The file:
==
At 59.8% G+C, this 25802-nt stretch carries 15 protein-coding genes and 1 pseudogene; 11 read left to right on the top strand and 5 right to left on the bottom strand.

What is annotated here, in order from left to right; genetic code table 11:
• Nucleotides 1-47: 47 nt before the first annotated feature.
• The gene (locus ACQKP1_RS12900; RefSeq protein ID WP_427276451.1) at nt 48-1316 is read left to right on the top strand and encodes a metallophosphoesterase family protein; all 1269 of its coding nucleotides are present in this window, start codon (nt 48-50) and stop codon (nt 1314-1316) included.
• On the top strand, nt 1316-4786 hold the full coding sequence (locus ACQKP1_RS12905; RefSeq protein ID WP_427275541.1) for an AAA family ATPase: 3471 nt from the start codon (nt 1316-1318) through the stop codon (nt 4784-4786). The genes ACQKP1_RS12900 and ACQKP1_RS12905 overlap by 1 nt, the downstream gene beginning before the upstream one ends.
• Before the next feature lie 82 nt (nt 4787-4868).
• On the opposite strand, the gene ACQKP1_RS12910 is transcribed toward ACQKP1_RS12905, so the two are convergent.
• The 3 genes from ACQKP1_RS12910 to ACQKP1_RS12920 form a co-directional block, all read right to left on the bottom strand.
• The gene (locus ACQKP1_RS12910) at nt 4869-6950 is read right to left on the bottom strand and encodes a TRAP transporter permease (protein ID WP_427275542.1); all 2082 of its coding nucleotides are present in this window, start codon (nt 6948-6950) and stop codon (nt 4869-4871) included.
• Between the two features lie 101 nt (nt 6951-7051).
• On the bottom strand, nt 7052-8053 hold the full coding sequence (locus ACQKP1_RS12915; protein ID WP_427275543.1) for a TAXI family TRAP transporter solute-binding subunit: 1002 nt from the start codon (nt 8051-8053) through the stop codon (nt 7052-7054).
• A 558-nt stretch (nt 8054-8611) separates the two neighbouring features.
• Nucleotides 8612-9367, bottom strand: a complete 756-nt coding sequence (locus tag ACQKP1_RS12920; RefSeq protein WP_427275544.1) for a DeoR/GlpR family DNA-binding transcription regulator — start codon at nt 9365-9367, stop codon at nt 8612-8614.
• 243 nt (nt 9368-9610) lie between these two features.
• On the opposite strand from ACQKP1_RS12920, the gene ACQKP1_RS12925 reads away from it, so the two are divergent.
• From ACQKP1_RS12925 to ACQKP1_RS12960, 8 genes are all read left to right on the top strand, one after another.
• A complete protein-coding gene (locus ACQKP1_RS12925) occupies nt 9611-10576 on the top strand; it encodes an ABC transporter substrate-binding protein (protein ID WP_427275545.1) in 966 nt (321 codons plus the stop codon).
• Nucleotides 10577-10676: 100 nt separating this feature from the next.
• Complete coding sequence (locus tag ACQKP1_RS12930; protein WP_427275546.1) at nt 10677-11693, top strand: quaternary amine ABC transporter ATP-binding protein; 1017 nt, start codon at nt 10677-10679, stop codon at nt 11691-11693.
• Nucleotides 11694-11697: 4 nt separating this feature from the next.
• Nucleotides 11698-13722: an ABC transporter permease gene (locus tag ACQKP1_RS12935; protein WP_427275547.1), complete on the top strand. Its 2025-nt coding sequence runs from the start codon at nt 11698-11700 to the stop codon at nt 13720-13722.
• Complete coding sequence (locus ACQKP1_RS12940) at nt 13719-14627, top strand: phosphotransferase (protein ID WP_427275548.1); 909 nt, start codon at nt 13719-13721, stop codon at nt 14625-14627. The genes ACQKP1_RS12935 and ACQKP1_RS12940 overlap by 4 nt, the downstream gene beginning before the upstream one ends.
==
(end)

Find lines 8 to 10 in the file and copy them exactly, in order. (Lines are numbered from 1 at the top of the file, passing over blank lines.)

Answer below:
• The 3 genes from ACQKP1_RS12910 to ACQKP1_RS12920 form a co-directional block, all read right to left on the bottom strand.
• The gene (locus ACQKP1_RS12910) at nt 4869-6950 is read right to left on the bottom strand and encodes a TRAP transporter permease (protein ID WP_427275542.1); all 2082 of its coding nucleotides are present in this window, start codon (nt 6948-6950) and stop codon (nt 4869-4871) included.
• Between the two features lie 101 nt (nt 6951-7051).